Funny Games: Special Edition Review
Despite the hype surrounding his latest film Hidden (Caché), it’s probably in his 1997 film Funny Games where Michael Haneke would come closest to matching his filmmaking technique with theory in a brilliantly observed social commentary. In Caché Haneke refined his technique down to pure academicism – almost to the level of self-parody - producing a cerebral experiment that pandered to film critics and the comfortable middle-class intellectual arthouse cinema goer, giving them nothing more challenging than a subject to be debated fruitlessly with friends at a dinner party and promptly forgotten about. In the rather more challenging Funny Games - due for an English language remake next year – Haneke applied his technique much more effectively to create a multi-layered and meaningful dialogue between the film and the viewer.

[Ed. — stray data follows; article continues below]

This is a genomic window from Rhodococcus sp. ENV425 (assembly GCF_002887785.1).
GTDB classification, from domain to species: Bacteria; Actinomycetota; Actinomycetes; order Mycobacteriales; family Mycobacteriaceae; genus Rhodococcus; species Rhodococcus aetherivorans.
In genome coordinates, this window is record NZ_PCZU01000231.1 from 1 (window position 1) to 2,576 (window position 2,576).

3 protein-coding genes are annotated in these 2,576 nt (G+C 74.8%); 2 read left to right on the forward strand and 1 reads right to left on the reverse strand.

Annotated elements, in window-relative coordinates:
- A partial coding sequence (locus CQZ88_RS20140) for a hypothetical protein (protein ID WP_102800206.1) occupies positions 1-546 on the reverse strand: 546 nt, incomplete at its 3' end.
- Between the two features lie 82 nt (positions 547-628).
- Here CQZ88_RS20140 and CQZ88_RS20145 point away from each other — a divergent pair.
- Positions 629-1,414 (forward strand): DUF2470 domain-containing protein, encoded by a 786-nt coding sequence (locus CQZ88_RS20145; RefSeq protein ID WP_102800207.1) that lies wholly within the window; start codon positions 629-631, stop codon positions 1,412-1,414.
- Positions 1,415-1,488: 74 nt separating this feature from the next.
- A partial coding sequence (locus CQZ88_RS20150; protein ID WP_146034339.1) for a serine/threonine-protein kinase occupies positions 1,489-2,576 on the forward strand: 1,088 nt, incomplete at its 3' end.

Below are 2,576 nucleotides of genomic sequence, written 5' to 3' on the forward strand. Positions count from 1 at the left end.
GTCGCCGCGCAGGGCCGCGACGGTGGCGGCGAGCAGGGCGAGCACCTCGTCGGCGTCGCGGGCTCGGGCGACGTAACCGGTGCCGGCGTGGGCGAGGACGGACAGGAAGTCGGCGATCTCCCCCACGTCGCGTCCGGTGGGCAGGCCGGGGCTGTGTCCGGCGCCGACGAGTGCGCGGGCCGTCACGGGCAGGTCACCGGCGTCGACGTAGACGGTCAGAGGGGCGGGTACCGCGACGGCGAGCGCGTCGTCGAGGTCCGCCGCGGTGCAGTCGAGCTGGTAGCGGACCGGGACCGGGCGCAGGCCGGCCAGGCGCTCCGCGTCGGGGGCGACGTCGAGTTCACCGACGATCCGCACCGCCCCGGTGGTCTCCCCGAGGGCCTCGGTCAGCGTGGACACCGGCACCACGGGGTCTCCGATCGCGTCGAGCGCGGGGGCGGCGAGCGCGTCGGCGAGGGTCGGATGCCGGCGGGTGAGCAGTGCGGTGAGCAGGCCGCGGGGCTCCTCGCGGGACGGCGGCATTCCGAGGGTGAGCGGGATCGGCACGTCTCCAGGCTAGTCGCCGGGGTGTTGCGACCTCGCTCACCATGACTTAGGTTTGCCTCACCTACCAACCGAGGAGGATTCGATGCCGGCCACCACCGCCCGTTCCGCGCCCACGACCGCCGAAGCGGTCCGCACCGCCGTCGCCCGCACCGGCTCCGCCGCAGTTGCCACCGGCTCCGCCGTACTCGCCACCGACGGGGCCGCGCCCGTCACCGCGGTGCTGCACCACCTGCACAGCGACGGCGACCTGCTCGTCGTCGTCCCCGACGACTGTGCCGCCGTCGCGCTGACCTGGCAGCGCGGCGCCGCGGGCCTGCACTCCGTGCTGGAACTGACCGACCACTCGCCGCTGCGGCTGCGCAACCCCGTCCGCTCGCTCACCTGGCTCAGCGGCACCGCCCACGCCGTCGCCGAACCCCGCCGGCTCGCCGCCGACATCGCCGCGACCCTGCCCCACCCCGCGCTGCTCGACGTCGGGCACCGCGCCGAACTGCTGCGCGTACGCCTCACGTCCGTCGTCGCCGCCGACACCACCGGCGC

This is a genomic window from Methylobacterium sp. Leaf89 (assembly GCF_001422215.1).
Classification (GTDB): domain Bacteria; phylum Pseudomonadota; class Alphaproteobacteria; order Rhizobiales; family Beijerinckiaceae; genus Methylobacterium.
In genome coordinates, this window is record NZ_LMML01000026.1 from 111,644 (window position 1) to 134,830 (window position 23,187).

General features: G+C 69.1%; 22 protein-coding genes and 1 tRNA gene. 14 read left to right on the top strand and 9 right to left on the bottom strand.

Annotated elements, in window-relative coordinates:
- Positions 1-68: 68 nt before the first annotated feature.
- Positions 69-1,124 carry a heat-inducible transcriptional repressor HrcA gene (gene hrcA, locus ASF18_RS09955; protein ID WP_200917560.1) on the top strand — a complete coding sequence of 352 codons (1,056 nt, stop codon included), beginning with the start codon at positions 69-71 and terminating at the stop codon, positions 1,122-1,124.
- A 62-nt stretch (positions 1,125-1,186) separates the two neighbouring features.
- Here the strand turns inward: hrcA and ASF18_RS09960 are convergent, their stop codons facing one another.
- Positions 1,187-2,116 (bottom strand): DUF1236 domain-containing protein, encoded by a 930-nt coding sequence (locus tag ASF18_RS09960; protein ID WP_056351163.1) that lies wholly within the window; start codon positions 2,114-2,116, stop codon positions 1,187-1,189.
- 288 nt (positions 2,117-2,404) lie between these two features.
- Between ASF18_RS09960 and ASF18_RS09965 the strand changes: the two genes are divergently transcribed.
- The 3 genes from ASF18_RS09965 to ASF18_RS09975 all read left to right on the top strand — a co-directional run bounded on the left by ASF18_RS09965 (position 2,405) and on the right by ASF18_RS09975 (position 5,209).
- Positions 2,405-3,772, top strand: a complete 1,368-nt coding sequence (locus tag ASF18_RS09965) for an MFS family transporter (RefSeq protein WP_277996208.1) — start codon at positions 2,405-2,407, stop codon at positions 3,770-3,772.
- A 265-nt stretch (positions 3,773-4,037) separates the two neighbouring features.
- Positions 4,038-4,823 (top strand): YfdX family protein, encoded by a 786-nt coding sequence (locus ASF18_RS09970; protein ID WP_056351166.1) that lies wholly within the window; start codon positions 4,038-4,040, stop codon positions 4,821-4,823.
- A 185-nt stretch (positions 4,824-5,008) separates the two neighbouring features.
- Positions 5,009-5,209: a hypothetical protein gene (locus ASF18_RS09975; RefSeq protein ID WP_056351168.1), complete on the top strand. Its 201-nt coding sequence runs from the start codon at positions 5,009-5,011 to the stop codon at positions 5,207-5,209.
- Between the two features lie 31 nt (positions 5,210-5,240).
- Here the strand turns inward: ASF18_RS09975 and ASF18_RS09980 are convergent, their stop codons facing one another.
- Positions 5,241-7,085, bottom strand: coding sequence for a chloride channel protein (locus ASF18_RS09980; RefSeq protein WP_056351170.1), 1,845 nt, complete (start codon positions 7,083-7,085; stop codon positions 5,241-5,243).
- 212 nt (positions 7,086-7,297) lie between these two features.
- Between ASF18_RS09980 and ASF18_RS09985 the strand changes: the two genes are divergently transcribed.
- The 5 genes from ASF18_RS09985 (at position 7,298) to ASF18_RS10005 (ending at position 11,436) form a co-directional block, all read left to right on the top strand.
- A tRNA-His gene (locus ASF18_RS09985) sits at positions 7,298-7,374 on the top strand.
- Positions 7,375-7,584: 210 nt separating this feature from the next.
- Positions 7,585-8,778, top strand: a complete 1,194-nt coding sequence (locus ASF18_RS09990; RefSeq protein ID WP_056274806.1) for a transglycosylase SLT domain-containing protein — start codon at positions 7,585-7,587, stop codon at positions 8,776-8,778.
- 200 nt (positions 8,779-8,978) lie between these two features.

Funny Games is the culmination of the themes and techniques elaborated on in Haneke’s earlier Austrian films, in which he took a cold, austere look at a sick, complacent society that had bred a middle-class that was on the point of self destruction. The sickness would imperceptibly creep up on its characters through demands to conform to the social model propagated by the capitalist ideals of consumerism, career advancement and maintenance of the family unit. This involves shutting down any sense of a wider social responsibility or conscience, particularly with regards to anything – such as immigration and asylum seekers - that would threaten such an ideal. Haneke would see this resulting in a strong sense of insularity, ennui, spiritual angst and – in some way that is never quite clear – a cold distancing of oneself from one’s base, violent impulses. Funny Games then is a combination of these elements from his first three feature films The Seventh Continent, 71 Fragments Of A Chronology Of Chance and Benny’s Video, the latter film extending the frame of social alienation to consider the individual’s detachment from the reality of violence as it is presented on the screen. In Funny Games, Haneke goes much further, and in a much less preachy manner even exploits the viewer of his film to make a meaningful comment about the power of the moving image, particularly with regard to the depiction and acceptance of screen violence, as well as its impact on society.